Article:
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Writing an Effective TEE Paragraph

Writing an Effective TEE Paragraph

Author: Martina Shabram

In this lesson, students will learn how to construct a well-written TEE paragraph.

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Source: [image of fork in the road, public domain, http://bit.ly/1KH1c3P]

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Hello, students. My name is Dr. Martina Shabram. And I will be your instructor for today's lesson. I'm genuinely excited to teach you these concepts. So let's get started.

So what's on the schedule today? Well, we're going to talk in-depth about TEE paragraphs. We'll learn more about the supporting sentences in those paragraphs, practice writing really effective ones, and become experts at moving from the general to the specific.

So let's go. We'll start by reviewing what a TEE paragraph is. The TEE structure is just one organizational structure you might deploy. Its name refers to the topic sentence, examples, and explanation. These kinds of paragraphs are mostly used in professional and academic settings because they're so good for offering specific, detailed, arguments.

And what are they made up of? Well, like all paragraphs, they start with a topic sentence, which introduces the reader to the main point of the paragraph. And then they have supporting sentences and concluding sentences.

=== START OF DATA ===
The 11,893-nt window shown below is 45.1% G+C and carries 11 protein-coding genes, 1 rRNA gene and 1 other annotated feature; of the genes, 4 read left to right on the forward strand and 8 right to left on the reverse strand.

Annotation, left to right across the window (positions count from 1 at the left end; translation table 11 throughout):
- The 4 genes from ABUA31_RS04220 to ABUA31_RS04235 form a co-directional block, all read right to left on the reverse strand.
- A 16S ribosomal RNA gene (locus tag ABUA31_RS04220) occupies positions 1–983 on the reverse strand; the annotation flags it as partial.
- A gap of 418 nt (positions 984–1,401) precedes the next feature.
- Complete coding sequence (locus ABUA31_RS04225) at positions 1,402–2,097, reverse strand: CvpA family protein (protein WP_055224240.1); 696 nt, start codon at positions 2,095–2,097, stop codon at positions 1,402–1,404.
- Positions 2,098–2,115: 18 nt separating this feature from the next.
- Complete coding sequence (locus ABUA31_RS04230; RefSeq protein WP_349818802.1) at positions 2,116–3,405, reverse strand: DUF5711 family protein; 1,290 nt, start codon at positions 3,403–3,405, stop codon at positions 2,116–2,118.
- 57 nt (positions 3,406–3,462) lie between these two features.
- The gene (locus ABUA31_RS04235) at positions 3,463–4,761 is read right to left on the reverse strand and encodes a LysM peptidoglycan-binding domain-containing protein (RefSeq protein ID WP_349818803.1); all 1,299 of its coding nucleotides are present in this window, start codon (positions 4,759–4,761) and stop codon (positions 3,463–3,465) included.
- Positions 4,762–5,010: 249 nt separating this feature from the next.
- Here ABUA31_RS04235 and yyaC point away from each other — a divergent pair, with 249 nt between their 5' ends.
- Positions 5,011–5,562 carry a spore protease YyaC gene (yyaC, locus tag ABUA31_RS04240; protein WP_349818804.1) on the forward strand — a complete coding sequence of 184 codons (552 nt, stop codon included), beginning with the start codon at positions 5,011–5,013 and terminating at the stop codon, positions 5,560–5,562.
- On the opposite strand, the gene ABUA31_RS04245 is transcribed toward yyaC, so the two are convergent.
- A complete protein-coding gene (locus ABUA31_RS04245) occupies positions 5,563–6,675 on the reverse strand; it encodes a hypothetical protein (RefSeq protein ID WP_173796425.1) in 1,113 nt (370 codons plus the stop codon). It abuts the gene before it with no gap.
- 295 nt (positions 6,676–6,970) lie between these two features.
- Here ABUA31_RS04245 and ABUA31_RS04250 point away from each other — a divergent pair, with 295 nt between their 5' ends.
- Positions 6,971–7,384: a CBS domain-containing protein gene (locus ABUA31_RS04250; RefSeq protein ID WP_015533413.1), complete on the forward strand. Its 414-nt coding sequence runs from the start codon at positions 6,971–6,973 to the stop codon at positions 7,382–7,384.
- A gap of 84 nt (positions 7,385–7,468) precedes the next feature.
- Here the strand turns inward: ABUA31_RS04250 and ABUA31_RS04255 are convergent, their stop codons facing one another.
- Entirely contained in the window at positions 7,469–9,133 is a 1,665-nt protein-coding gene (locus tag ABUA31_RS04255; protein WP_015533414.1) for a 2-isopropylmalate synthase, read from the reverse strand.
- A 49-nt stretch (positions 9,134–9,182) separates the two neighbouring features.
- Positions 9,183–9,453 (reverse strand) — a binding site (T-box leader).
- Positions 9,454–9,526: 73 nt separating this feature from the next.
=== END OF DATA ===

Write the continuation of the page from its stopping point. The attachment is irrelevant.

So what makes a TEE paragraph unique? You'll recall that in any paragraph, the supporting sentences are sentences that are neither topic nor conclusion, but that offer additional facts and details to support the main point. These often provide supporting details or smaller parts of the whole, tangible facts that help the reader to better understand and believe that the main idea presented in the topic sentence is true and valid.

But in a TEE paragraph, the sentences present, specifically, examples and explanations. That means that they can put limits up around the main idea, define or clarify a term or concept from the main idea, provide an example of what the main idea asserts, or offer an explanation of what the main idea claims.

Let's see how those will look. Here is a topic sentence. A supporting sentence that limits will look like this. See how it restricts the scope of the main idea?

A defining supporting sentence will look like this. See how it clarifies the terms that are presented in the topic sentence? An example supporting sentence will look like this. See how this sentence gives an example of what the topic sentence claims? And a supporting sentence with an explanation will look like this. See how this explains further what the previous example asserts?

So now you know what supporting sentences can do. But how do you select and craft the best and most effective sentence possible? Some sentences will be more effective in certain circumstances than others. So it's up to you to think carefully about what kind of support your topic sentence demands.

But all effective supporting sentences will follow certain rules. They will each provide specific supporting information that is not repeated elsewhere in the paragraph. They will each conform to a logical order and progression of ideas. And they will each relate clearly to the topic sentence, building support for the main idea.